Coming in the week that the Chief Rabbi, Sir Jonathan Sacks, talked about the Bible as foundational to our national culture, journalist and broadcaster Libby Purves chaired a Theos debate on citizenship. The event followed on from the publication of a Theos report earlier this year entitled Red, White, Blue and Brown: Citizens, Patriots and the Prime Minister. The report analysed Gordon Brown’s use of patriotic rhetoric, his understanding of national identity and his vision for citizenship.
Introducing the evening, Director of Theos, Paul Woolley, said: “What constitutes a good citizen? What processes do we need to bring this state of affairs about? And what role can or should faith play in building citizens? Everyone recognises that religion has a remarkable ability to divide societies, but can it also bring people together? If theology is set to flex its muscles in public, how can we ensure the public square doesn’t end up looking like a boxing ring?”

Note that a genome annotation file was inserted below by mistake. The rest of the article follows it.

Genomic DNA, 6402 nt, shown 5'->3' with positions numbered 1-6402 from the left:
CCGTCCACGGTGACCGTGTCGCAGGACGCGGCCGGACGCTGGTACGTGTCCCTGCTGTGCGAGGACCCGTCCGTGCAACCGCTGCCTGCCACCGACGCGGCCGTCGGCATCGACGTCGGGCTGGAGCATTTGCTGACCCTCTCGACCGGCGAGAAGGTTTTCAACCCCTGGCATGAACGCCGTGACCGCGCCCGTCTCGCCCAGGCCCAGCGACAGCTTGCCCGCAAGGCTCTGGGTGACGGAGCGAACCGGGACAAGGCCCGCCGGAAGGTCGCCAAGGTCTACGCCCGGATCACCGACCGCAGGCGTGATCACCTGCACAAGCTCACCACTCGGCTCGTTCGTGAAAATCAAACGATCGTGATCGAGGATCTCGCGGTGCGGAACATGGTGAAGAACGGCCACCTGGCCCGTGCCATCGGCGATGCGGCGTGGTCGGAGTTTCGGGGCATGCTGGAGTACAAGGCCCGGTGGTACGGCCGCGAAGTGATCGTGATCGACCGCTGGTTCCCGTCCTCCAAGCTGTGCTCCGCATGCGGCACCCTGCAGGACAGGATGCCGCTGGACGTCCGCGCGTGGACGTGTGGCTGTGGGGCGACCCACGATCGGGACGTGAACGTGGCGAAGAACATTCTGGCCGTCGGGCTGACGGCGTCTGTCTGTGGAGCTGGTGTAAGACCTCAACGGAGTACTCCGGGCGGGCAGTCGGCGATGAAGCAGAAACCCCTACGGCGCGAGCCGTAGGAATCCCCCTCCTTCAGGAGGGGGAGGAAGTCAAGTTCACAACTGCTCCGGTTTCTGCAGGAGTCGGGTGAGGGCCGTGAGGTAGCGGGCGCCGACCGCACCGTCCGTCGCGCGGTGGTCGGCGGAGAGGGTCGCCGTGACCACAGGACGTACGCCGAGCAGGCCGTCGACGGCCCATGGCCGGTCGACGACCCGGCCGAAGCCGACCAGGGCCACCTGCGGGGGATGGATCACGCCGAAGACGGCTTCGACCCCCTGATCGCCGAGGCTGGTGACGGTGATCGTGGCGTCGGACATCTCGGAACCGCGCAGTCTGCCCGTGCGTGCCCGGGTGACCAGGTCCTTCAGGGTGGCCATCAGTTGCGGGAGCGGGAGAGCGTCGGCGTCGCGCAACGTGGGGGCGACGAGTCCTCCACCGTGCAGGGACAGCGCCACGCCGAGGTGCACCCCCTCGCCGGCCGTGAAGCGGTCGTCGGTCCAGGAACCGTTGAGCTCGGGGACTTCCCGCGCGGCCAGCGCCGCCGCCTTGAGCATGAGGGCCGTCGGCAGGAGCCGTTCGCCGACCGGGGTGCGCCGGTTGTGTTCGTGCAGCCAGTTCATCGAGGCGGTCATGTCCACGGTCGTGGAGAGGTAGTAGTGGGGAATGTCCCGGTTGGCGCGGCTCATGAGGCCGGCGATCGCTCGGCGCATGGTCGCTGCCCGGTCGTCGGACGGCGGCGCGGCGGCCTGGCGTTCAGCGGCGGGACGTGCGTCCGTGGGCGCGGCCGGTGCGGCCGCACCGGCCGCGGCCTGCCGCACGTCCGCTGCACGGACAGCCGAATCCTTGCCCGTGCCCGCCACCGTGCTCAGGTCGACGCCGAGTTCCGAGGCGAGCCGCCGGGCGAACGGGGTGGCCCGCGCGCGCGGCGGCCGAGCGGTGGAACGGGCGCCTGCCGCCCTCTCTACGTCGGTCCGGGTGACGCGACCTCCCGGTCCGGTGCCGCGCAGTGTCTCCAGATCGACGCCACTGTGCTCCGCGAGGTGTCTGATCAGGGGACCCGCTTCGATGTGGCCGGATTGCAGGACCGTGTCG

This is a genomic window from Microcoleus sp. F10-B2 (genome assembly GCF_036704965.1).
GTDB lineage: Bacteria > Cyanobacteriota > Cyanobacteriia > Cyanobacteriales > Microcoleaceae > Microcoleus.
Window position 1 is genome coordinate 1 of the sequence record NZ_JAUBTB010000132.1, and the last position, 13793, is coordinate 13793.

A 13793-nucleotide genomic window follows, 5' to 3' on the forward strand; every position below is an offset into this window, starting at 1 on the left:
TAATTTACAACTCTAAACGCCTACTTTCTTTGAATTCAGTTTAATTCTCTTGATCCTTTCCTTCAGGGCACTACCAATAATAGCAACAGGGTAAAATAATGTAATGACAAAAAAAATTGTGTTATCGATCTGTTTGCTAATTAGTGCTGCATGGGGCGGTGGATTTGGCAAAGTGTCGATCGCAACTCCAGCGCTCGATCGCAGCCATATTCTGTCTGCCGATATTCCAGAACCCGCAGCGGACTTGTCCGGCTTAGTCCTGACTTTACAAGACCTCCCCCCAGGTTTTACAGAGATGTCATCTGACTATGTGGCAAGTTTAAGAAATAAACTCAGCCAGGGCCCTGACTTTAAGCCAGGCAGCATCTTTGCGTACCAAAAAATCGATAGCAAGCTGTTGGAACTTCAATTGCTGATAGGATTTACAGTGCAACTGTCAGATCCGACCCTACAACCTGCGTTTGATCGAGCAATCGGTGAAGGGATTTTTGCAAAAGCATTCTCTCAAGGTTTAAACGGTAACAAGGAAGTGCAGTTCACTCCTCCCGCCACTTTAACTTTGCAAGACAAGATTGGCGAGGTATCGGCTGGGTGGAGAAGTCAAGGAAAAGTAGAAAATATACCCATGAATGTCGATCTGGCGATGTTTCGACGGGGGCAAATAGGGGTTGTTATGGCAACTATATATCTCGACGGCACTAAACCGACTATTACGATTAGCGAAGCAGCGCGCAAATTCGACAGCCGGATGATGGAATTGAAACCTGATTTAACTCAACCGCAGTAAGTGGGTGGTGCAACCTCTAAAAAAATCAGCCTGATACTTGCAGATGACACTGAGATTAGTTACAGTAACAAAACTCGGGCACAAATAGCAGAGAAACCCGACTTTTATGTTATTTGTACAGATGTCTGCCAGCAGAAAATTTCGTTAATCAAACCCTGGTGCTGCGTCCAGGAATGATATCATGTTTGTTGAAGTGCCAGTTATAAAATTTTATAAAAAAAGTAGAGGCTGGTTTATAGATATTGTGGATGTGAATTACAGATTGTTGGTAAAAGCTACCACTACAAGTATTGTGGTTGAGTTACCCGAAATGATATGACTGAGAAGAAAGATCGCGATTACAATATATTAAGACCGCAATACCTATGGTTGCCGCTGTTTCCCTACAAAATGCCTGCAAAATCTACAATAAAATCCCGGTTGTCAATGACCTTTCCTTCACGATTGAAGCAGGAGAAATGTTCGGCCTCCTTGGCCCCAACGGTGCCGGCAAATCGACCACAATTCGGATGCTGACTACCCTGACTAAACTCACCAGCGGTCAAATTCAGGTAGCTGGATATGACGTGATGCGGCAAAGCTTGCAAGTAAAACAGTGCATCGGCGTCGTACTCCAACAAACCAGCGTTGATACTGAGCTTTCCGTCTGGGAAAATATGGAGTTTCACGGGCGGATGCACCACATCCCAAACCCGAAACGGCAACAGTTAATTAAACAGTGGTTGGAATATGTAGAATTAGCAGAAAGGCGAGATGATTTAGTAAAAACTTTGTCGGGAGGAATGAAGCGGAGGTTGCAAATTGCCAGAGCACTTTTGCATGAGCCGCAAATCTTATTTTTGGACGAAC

Yasmin Alibhai-Brown argued that religion, especially at a national level, can act as an obstacle to creating good citizens. Luke Bretherton disagreed, pointing to the importance of religious faith as an important source of social capital. Dominic Grieve MP spoke about the moral and practical limitations of government action in producing good citizens and the inconsistency of people’s attitudes at times towards their neighbours with Stephen Backhouse adding that “I would like to see my government spend less energy trying to make me feel nationalism and more time empowering me to do neighbourliness.”
To listen to The Times on-line podcast of the debate, click here.